# The Accelerator Principle

The accelerator principle says that small changes in consumer spending can cause big percentage changes in investment. It played a role in many business-cycle theories and is still used today to explain some of the fluctuation in investment.

In a very simple form the accelerator principle assumes that the ratio of capital to output tends to remain constant. Suppose, for example, that normally it takes \$1000 worth of equipment to manufacture \$1000 worth of shoes each year. Suppose further that each year one tenth of the equipment wears out. If there is no growth or decline, total investment each year will be \$100, all for replacement.

Now suppose that the sales of shoes jumps by 5%, to \$1050 each year. The new desired amount of equipment will also rise by 5%, to \$1050. However, to obtain this new level, investment will have to increase by 50%, to \$150. Thus if firms desire a constant capital-to-output ratio, a small percentage change (either an increase or decrease) in final sales can lead to a big percentage change in investment.

The same logic can work with inventories (though the term "accelerator" usually only refers to the application of this logic to business investment in factories and equipment). Suppose that a business wants to keep an inventory of one month's sales. If annual sales are \$1,200,000, it will want an inventory of \$100,000. In a steady state, with no expansion or contraction of sales, it will order \$100,000 each month to replace the goods it sells and to keep inventories at the desired level.

Now suppose that sales drop 10%, to \$1,080,000 per year. Each month the firm will now sell only \$90,000 worth of goods. If the firm immediately reduces monthly purchases to \$90,000, it leaves inventories at \$100,000. This pattern is shown in the table below. As long as monthly sales just equal monthly purchases, the level of inventories does not change. To reduce inventories, purchases must drop by more than sales. Thus a 10% reduction in final sales will cause more than a 10% reduction in wholesale sales if firms want to keep their inventory-to-sales ratio a constant. The pattern works in reverse as well. A 10% increase in final sales will cause more than a 10% increase in wholesale sales.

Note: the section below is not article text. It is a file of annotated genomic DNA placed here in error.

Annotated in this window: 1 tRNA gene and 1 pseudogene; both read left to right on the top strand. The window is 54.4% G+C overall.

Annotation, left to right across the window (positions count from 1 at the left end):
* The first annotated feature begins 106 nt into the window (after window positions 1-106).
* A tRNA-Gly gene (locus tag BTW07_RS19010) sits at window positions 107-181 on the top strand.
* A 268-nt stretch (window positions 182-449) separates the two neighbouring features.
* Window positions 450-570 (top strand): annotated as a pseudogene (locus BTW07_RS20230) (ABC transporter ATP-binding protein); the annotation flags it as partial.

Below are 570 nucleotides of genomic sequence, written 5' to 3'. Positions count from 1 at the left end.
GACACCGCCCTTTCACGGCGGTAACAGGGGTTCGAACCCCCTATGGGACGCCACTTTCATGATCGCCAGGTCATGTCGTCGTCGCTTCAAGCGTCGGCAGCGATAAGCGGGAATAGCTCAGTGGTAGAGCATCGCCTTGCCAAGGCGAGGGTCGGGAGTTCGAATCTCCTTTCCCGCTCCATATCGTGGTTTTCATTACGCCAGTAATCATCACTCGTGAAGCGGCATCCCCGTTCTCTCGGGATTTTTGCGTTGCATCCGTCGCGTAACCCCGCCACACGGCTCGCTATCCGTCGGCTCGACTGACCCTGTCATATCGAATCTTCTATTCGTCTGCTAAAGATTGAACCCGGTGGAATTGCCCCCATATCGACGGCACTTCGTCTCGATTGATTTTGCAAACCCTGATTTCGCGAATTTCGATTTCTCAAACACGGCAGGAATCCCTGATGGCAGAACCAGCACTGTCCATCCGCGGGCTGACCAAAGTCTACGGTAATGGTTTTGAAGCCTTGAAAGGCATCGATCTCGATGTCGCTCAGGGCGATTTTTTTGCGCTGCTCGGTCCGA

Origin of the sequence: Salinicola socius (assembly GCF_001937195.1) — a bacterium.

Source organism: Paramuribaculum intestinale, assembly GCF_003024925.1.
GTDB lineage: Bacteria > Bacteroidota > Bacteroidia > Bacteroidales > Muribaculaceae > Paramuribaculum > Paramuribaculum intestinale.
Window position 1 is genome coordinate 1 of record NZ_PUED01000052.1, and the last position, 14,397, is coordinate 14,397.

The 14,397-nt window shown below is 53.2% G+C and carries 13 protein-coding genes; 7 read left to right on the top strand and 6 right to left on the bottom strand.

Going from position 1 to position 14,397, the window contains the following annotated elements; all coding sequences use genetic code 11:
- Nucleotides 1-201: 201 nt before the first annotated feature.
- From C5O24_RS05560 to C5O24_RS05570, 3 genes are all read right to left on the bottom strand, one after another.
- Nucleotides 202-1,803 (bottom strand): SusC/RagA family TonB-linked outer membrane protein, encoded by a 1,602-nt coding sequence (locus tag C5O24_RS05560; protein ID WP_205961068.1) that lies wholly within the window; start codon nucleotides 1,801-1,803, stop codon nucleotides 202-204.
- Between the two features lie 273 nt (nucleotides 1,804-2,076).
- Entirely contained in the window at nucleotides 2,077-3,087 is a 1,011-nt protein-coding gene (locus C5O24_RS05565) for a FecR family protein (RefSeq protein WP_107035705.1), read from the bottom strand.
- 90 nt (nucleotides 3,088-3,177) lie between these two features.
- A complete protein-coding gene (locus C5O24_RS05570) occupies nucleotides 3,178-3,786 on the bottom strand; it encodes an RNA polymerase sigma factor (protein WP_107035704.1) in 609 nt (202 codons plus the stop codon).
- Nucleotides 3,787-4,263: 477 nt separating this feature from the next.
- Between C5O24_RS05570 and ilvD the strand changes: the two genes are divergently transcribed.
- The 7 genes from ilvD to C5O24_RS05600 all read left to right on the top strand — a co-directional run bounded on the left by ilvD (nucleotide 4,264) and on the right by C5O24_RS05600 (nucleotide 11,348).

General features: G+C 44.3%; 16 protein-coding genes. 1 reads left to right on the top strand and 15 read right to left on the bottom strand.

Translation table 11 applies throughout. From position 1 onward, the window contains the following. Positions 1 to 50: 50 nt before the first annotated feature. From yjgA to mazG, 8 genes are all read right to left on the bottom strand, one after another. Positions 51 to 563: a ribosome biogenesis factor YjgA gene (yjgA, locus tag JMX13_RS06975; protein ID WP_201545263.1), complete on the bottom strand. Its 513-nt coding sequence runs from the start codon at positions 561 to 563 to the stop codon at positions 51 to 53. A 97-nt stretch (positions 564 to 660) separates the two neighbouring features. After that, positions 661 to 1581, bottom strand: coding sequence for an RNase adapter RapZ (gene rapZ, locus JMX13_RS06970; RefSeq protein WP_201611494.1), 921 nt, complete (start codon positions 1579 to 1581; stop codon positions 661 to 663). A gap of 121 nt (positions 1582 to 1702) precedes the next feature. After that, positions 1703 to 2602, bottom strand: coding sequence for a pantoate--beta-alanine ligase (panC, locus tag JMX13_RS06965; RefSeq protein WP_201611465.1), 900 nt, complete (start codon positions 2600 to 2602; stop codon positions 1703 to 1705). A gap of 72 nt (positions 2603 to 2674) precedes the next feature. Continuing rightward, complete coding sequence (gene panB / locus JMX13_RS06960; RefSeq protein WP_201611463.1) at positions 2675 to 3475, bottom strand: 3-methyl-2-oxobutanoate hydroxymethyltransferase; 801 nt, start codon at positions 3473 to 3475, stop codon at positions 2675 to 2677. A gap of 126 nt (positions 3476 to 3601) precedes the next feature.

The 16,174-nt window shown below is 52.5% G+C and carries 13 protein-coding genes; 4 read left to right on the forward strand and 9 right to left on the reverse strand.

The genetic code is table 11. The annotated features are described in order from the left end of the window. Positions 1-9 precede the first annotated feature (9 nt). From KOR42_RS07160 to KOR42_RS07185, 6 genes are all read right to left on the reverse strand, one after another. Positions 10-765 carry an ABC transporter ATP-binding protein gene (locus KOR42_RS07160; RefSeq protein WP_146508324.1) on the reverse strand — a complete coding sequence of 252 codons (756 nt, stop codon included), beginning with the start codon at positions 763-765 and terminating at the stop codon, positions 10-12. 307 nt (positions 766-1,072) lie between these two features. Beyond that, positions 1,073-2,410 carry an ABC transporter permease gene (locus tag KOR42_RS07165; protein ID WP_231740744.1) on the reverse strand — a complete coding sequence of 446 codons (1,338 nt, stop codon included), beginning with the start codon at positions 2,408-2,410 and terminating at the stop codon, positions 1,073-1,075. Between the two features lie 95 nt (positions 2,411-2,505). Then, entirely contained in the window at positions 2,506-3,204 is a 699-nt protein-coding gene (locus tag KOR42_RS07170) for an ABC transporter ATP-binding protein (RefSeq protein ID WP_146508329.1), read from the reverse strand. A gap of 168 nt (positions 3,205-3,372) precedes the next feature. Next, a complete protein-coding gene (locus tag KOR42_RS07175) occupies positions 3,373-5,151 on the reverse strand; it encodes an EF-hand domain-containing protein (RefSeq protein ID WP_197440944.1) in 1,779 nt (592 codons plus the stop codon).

Inventories Adjust to Sales Monthly Sales Monthly Purchases Inventory \$100,000 \$100,000 \$100,000 100,000 100,000 100,000 90,000 90,000 100,000 90,000 90,000 100,000 90,000 80,000 90,000 90,000 90,000 90,000

The attractive aspect of using an accelerator-type of theory to explain investment is that there are sizable swings in inventories that follow business fluctuations. In recessions production drops more than sales as businesses reduce inventories, and during booms production rises by more than sales as businesses increase inventories. In fact there were some U.S. recessions during the years 1946 to 1960 in which much of the reduction in output was due to changes in inventories. The second table shows quarterly GNP and final sales for the years 1953 and 1954. Notice that from the second quarter of 1953 until the second quarter of 1954 GNP drops by \$7 billion. However, final sales continue to rise until the fourth quarter of 1953, and drop only by \$2.6 billion from then until the second quarter of 1954.

 U.S. GNP and Final Sales, 1953-1954 Year and Quarter GNP Final Sales 1953 I \$365.4 \$363.0 II 368.8 365.6 III 367.8 367.1 IV 362.6 367.1 1954 I 362.0 364.6 II 361.8 364.5 III 366.2 368.4 IV 375.0 373.8 Source of Data: National Income and Product Accounts of the United States, 1929-1974, (U.S. Department of Commerce), p ll. (Data are in billions of dollars.)

Final sales differ from GNP because of inventory changes. If final sales exceed GNP, businesses are reducing inventories, and if final sales are less than GNP, businesses are increasing inventories. In the 1953-54 period, businesses switched from inventory accumulation to inventory liquidation, and this change, more than any change in buyer demand, explains the drop in GNP.

Patterns of inventory movement such as those illustrated in this table do not prove that an accelerator-like principle is involved; there are other possible reasons inventories may move in such a pattern. But the accelerator principle, applied both to fixed investment and inventories, is one aspect of business-cycle theory that is still alive today.